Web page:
Thursday, October 1, 1998

One doesn't have to tread far into the minefield of race relations to know that acknowledgement of and healing for the past are still appropriate.

'The Mayflower that carried the Pilgrim Fathers to religious liberty in America went on her next trip for a load of slaves. The good ship Jesus was in the slave trade for our fathers. Is it to be wondered at that race and colour prejudice still exists in the West in spite of Christianity? It came with it.'

These trenchant words written in The Christ of the Indian Road by E Stanley Jones in 1925 are a reminder of an evil whose ramifications still dog us today.

One doesn't have to tread far into the minefield of race relations to know that acknowledgement of and healing for the past are still appropriate.

The movie Amistad reminded millions of people of the horrors of what was known as 'the middle passage', the portion of the triangular trade between Europe, Africa and the Americas along which millions of slaves were carried.

Now, in one of the more ambitious and imaginative commemorations at the end of the millennium, a Middle Passage Monument Project and Pilgrimage has been launched. It is an opportunity, according to UN Secretary-General Kofi Annan, 'to help broaden the understanding of African cultures and the heritage of people of African descent'. Next year a monument to those who died will be lowered to the Atlantic seabed along with a time capsule and a leather-bound volume of names of 'descendants of the people of the Middle Passage'. A sea voyage to Senegal, Ghana and Benin will follow the ceremony.

The project was the inspiration of 35-year-old Wayne James, a fashion designer and attorney from St Croix in the Virgin Islands who now works in Washington, DC. He woke with a powerful dream on Thanksgiving Day last year and within a few hours had written a ten-page outline of the project. 'It is by far the most powerful thing I have ever done,' the artist told me, 'but it came easily.'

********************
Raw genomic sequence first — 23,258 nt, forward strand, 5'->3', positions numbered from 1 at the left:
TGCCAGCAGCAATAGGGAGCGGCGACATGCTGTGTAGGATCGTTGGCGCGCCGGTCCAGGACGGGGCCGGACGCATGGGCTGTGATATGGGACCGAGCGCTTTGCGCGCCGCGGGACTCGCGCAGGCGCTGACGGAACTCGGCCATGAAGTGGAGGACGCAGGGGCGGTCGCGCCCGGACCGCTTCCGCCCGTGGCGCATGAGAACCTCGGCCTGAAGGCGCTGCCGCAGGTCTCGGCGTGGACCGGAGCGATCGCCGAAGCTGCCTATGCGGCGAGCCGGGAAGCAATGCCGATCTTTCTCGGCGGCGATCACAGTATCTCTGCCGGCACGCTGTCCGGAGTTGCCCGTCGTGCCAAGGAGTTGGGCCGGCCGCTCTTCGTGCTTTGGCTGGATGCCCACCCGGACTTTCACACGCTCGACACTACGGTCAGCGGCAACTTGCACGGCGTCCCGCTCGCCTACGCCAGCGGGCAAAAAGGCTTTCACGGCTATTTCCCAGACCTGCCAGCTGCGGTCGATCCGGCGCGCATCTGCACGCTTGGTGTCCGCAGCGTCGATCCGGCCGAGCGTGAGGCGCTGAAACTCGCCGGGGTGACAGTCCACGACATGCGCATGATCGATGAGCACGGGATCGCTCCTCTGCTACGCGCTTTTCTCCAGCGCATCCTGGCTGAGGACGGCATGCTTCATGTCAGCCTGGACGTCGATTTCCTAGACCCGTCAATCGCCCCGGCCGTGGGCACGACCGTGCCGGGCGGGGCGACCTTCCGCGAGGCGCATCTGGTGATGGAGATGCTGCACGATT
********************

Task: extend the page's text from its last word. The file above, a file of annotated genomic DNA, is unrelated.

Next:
The project was inspired in part by this year's 150th anniversary of the emancipation of enslaved people in what is now the US Virgin Islands, which came about through an uprising against the Danish empire in which his own ancestors participated.

James believes that antiquated ideas about race still prevail because lies told to justify slavery have never been untold. 'As a result of slavery many black people have an unjustified inferiority complex, a sense of shame and a resentment that is justified,' he says. 'Many white people have an unjustified superiority complex, a justified sense of guilt, and an unjustified sense of fear.' Black people had never had the luxury of pretending slavery didn't exist nor been able to shut it out as something that involved their ancestors but not themselves. 'The whole world has been infected by this crazy thing,' he believes.

A website dedicated to the project ( begins with Wayne's words: 'If the Atlantic Ocean's infamous Middle Passage were to dry up today, we would witness a trail of mangled human bones stretching from Africa to the "new world". With clenched fists and mouths agape, they call out to us from their distant grave. We are the descendants of those African people. We are honoured to pay them our respects.'

Wayne James is now busy raising some $25 million for the project. He says that the response has been phenomenal. Black people are being asked to contribute a dollar each and will have their names inscribed in the leather-bound volume. A competition has been launched for the design of the monument. He says, 'As the new millennium approaches, we should use slavery as a pedestal for us to stand tall amongst all people, celebrating the fact that we not only survived one of the most dehumanizing crimes committed by humans on humans in recorded history, we excelled.' He is now working on a book to mark the event. Its title, A Guide to Collective Healing.